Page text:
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The 10 best Elliott Smith songs, by the White Buffalo

Elliott Smith
(Image credit: Andy Willsher / Getty Images)

“I love Leonard Cohen and Townes Van Zandt, and these people who hit these emotional places,” says Jake Smith, a.k.a. The White Buffalo. “But Elliott Smith to me was the beginning. I was writing a lot of that time, but he was the one. He was definitely a major influence on me.

“I saw him at The Warfield in San Francisco, and I saw him at The Fillmore,” says The White Buffalo. “I actually got to meet him after the Fillmore, which was pretty crazy. You know how you say you should never meet your heroes? He was quite frail. I ended up sharing some Jameson’s with him from a bottle. 

"People were treating him like this delicate little flower they had to kind of dance around. And I wanted to grab him and say, ‘Dude you’re a fucking legend: a hero!’ Everyone was treating him like a child, which you imagine just added to his sadness and darkness.”

Below, The White Buffalo picks his Top 10 Elliott Smith songs.

Needle In The Hay

The disillusionment and the alcohol and the drugs: my favourite line is the one that goes, “Strung out and thin / Calling some friend trying to cash some check / He’s acting dumb / That’s what you’ve come to expect.” I think it’s a really great way to talk about a junkie: the imagery of that song is just amazing.

Clementine

I love some of his opening lines, when something grabs you right off the top of a song. This song in particular, with the lyric “They’re waking you up to close the bar / The street’s wet, you can tell by the sound of the cars”, is great. Firstly, the bartender’s waking you up, you’re obviously hammered, and you’re in a bad place. And then the second line is just a beautiful way to say that it’s wet and dark outside.

St Ides Heaven

I love how he has this urban thing where you feel the darkness and you feel the desperation, but there’s also a slight bit of hope as well. And he starts this one off “Everything is exactly right / When I walk around here drunk every night / With an open container from 7-11 / In St. Ides heaven”. There’s a bunch of great lines in that song.

Alameda

Either/Or is his masterpiece, at least in that stripped down setting. The guitar playing was insane. I love this song. In this song there’s the man or the boss or some kind of bully, somebody who’s controlling him or keeping him down. it opens up with “You walk down Alameda / Shuffling your deck of trick cards over everyone / Like some precious only son / Face down, bow to the champion.” It’s a great way to say that this guy is bigger and better than you, and you’ll never really be that.

Rose Parade

It’s supposed to be a portrait of him going to see the Rose Parade and how sad it is. I love the part where he’s talking about the trumpeter. “The trumpeter’s obviously been drinking / ‘Cause he’s fucking up even the simplest lines / You say it’s a sight that’s quite worth seeing / It’s just that everyone’s interest is stronger than mine / When they clean the street, I’ll be the only shit that’s left behind.” It’s a great lyric.

Angeles

The guitar playing this is mind blowing. I have a fairly primitive style, but the speed and accuracy of his finger picking makes it flow so great. My favourite lyric is “I can make you satisfied in everything you do / All your secret wishes could right now be coming true / And be forever with my poison arms around you”. It sounds like all his relationships are these kind of twisted, desperate situations where he’s just trying to hold onto some kind of love or hope… and often failing.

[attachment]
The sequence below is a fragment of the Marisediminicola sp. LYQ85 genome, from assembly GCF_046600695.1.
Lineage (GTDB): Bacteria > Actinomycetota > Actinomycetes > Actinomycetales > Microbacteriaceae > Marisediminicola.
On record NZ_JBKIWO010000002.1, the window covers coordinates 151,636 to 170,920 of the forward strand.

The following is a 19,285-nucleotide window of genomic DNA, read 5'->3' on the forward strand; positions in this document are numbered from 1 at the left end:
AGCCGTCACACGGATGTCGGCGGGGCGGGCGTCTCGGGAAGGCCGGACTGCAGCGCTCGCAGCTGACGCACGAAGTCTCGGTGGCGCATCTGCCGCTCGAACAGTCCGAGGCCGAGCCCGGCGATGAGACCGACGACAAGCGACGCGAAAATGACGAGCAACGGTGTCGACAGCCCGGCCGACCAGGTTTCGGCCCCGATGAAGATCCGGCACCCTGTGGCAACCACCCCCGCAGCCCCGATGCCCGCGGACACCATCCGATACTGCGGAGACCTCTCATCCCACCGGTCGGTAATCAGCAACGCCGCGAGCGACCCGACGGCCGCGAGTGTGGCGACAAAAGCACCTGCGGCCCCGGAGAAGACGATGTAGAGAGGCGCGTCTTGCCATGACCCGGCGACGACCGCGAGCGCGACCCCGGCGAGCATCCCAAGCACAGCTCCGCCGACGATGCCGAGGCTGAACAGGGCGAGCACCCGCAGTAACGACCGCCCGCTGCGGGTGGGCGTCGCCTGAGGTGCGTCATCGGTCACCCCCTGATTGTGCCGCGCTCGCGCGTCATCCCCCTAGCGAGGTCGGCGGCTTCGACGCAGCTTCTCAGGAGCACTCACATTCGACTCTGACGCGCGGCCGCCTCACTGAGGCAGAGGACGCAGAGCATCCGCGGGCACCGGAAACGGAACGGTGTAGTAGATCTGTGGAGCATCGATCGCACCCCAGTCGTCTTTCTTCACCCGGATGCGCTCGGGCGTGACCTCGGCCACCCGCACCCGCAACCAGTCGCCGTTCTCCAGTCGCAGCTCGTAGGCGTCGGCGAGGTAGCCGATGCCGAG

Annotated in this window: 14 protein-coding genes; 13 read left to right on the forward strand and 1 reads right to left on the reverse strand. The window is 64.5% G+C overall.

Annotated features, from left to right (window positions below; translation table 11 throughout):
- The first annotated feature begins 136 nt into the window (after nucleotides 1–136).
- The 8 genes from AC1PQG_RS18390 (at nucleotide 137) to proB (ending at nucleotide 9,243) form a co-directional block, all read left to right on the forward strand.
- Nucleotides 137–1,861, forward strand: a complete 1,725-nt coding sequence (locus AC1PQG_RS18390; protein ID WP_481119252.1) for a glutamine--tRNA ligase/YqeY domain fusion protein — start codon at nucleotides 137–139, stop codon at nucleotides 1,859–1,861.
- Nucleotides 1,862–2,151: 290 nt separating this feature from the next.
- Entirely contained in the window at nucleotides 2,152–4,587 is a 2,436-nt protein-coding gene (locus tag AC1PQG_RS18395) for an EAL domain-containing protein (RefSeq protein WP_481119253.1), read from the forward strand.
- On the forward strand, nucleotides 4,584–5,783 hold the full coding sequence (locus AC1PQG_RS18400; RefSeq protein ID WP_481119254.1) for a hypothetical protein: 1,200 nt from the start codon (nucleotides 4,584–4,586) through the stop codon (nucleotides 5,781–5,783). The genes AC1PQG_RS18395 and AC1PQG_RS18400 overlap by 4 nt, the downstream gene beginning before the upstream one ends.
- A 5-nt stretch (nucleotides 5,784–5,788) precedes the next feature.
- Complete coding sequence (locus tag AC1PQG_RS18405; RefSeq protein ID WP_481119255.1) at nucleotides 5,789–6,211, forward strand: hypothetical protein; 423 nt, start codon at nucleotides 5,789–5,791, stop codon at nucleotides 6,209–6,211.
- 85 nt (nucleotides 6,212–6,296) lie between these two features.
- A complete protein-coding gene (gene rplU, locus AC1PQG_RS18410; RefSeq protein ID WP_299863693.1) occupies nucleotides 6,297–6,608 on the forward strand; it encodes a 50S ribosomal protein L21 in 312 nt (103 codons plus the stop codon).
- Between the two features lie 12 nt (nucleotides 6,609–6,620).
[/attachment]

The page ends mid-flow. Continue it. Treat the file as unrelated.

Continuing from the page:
Waltz # 2

I don’t know if he signed a major label deal or something, but it seems like he got his hands on a lot more stuff as far as instrumentation and arrangements go. Waltz # 2 maybe my favourite ever lyric of his. I think it’s a song about his mother, and maybe a new stepfather, or a new man in her life, and he’s feeling kind of cast away, but he still loves her . There’s a line that goes, “She appears composed, so she is, I suppose / Who can really tell? / She shows no emotion at all / Stares into space like a dead china doll.” I love that lyric. The imagery of the dead china doll: She’s just empty.

I Didn’t Understand

I think it’s just vocals. He’s doing an almost symphonic thing, with vocals and the harmonies, and again it’s another sad song about a woman leaving him. “And so you’d soon be leaving me / Alone, like I’m supposed to be / Tonight, tomorrow, and everyday / There’s nothing here that you’ll miss / I can guarantee you this” It’s just like, Jesus! Come on! Give him a break! You know?

Somebody That I Used To Know

This was off Figure 8. Another heartbreak relationship song. There’s a line, “I had tender feelings that you made hard / But it’s your heart, not mine, that’s scarred” which I think is just fantastic.

Christian Brothers

Again, it’s the boss; the idea of people controlling him or forcing him to be this way. I went to a Christian brothers school and I know that Christian Brothers is also a shitty alcohol, a wino thing to drink. And there’s the line “No bad dream fucker’s gonna boss me around / Christian Brothers gonna take him down”. The thing about Elliott Smith, lyrically, is that quite often you don’t get it on the first listen, or even the tenth lesson. His lyrics were a gift that kept giving. 

You could continue to listen to him and continue to find these little emotional diamonds then maybe you didn’t catch on the 10th or 20th listen. For me, at first I was thinking, “is he talking about drinking?” Which is a common theme of his: the escapism, his way of dealing with pain. But it could also be about control and religious thought and sin.